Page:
Hilltop Gardens – A 720-acre tropical healing garden and organic aloe farm established in 1939, making it one of the first commercial Aloe farms in the country. Hilltop Gardens is believed to be the first business using Aloe Vera gel as an ingredient in cosmetics and is considered the historical home of aloe. Exhibits include a Sensory Walk, a Healing Garden, a Memorial Aloe Garden with one of the largest collections of aloe species available for public viewing in the U.S. and a large Children’s Garden
At the encouragement of members and given the political significance of our Winter Meeting’s location along the U.S.-Mexico border, NSAC reached out to organizations in the Rio Grande Valley region working to address the impacts of ongoing inhumane treatment of asylum seekers. NSAC partnered with Angry Tías & Abuelas, an organization that provides basic necessities for health and safety and support for human dignity and justice to individuals and families seeking asylum at our borders, for a voluntary action opportunity. Angry Tías & Abuelas works on both sides of the border and often times experiences difficulties taking supplies through border patrol for asylum seekers. The organization invited us to visit their McAllen respite center to learn more about their work and the ongoing crisis. The Coalition collected both monetary and in-kind donations for the organization, which were delivered by members at the close of our Winter Meeting.
The NSAC 2020 Winter Meeting would not have been possible without the generous support from our sponsors, community partners, local farmers, and members.
We would like to deliver a special thank you to our meeting sponsors: Annie’s Homegrown, Clif Bar, Organic Valley, General Mills, Cascadian Farm Organic, and EPIC Provisions. Our sponsors provided financial contributions to assist with scholarships for attendance, and ample snacks to keep us nourished all week long!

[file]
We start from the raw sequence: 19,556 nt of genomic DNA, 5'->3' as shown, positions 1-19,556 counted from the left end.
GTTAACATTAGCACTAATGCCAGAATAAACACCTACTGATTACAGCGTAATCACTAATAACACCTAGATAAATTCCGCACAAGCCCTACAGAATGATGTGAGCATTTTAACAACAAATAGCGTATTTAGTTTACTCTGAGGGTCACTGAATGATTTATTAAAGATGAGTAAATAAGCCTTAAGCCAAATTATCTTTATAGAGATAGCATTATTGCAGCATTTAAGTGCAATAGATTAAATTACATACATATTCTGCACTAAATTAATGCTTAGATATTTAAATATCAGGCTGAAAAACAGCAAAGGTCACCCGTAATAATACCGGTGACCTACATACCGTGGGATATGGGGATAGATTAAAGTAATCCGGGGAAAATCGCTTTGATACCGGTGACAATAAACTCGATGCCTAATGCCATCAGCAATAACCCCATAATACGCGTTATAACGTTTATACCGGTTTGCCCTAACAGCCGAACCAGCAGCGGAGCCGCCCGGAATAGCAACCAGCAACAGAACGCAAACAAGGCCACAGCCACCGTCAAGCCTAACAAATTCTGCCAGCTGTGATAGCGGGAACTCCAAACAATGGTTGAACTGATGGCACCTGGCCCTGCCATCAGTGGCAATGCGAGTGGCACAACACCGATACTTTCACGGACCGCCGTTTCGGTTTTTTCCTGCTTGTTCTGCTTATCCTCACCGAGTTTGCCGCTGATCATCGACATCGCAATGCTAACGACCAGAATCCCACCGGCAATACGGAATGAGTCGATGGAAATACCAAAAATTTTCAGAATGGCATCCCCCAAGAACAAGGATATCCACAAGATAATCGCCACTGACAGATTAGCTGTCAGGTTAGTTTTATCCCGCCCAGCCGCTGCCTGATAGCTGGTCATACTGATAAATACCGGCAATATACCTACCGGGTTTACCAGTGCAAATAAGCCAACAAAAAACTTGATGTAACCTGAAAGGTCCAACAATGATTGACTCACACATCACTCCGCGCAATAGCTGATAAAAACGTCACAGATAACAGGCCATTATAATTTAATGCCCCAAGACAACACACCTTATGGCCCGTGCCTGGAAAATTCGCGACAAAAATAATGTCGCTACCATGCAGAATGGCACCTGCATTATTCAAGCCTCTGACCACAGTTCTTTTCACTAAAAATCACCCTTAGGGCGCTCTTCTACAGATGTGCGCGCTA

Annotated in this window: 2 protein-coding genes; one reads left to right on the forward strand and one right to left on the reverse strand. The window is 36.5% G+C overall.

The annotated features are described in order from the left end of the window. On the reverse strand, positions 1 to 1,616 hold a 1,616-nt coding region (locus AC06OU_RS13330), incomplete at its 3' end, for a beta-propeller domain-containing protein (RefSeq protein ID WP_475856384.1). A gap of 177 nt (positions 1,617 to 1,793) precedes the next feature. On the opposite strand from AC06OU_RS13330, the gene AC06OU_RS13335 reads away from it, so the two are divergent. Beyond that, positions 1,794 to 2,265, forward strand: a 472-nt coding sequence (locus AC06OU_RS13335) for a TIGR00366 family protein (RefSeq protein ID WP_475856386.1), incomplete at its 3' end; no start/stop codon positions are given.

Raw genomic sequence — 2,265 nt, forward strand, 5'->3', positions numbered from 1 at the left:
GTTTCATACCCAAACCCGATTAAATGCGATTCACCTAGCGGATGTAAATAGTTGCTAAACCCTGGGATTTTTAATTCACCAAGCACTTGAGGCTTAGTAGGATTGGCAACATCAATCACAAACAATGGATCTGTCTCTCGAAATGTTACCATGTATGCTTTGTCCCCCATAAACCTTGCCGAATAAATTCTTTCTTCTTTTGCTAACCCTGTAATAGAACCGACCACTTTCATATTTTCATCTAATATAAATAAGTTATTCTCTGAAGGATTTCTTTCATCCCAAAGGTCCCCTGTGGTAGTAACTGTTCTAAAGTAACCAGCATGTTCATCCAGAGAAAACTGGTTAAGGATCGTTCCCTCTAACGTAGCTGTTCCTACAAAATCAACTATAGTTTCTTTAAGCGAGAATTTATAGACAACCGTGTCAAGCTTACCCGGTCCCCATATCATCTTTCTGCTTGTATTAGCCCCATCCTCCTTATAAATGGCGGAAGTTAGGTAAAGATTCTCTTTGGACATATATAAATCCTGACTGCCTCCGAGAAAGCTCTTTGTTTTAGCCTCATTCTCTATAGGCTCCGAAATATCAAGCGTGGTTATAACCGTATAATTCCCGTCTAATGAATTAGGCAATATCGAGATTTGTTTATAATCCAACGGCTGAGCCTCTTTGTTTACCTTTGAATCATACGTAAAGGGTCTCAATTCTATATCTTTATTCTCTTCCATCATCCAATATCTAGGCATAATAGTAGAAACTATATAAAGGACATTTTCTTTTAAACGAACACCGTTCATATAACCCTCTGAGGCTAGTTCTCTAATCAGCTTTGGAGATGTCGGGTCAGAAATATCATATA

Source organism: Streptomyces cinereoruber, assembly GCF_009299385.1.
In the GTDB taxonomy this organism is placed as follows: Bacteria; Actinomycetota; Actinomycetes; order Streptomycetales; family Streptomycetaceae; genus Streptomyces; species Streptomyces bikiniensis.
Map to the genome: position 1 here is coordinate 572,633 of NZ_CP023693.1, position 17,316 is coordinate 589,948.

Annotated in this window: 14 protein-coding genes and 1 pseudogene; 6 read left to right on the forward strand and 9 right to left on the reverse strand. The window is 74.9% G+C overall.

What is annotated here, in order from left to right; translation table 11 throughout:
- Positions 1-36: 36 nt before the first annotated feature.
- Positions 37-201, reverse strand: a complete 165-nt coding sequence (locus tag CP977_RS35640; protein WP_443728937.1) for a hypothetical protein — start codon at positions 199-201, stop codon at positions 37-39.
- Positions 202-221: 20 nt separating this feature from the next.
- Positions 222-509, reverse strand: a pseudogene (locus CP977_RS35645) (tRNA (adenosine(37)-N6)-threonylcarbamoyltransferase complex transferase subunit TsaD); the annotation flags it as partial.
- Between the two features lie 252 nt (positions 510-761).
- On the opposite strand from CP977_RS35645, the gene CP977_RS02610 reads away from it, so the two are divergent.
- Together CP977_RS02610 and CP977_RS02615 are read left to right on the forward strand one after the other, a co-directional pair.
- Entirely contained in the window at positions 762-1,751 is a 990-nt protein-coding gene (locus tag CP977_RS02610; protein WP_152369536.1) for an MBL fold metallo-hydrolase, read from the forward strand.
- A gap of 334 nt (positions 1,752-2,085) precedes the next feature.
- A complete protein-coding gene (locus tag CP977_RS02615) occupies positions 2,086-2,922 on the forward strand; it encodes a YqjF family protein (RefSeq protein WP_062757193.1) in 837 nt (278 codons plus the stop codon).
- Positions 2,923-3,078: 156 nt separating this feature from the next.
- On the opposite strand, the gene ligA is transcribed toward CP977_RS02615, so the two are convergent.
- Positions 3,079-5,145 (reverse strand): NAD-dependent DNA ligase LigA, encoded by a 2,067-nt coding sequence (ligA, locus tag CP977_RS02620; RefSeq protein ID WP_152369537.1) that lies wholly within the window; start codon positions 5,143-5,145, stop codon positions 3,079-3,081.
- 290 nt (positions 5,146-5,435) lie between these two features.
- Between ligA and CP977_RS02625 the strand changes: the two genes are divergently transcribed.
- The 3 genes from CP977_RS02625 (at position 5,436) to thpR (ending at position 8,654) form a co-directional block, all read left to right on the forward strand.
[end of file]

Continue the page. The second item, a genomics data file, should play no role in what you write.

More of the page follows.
We would also like to thank the Casa de Palmas hotel for hosting our winter meeting, and our host committee members at the National Center for Appropriate Technology, the Sustainable Food Center, and C.A.S.A. del Llano for grounding us in Texas and helping us to coordinate and organize meeting logistics.
Lastly, we would like to give a tremendous thank you to all of the farmers at Terra Preta Farm, UT Rio Grande Valley, Triple J Organic, Yahweh Natural Gardens, and Hilltop Gardens who generously hosted us at their impressive operations during our visit.
The Winter Meeting is our yearly opportunity to come together as a Coalition to set our priorities for the year ahead. Because of the dedication and diligence of our members to advancing sustainable agriculture, we have been able to achieve unparalleled successes over our 30+ years in action. With our priorities in place, NSAC is now ready to go into 2020 with renewed energy and a focused vision of success.
Categories: General Interest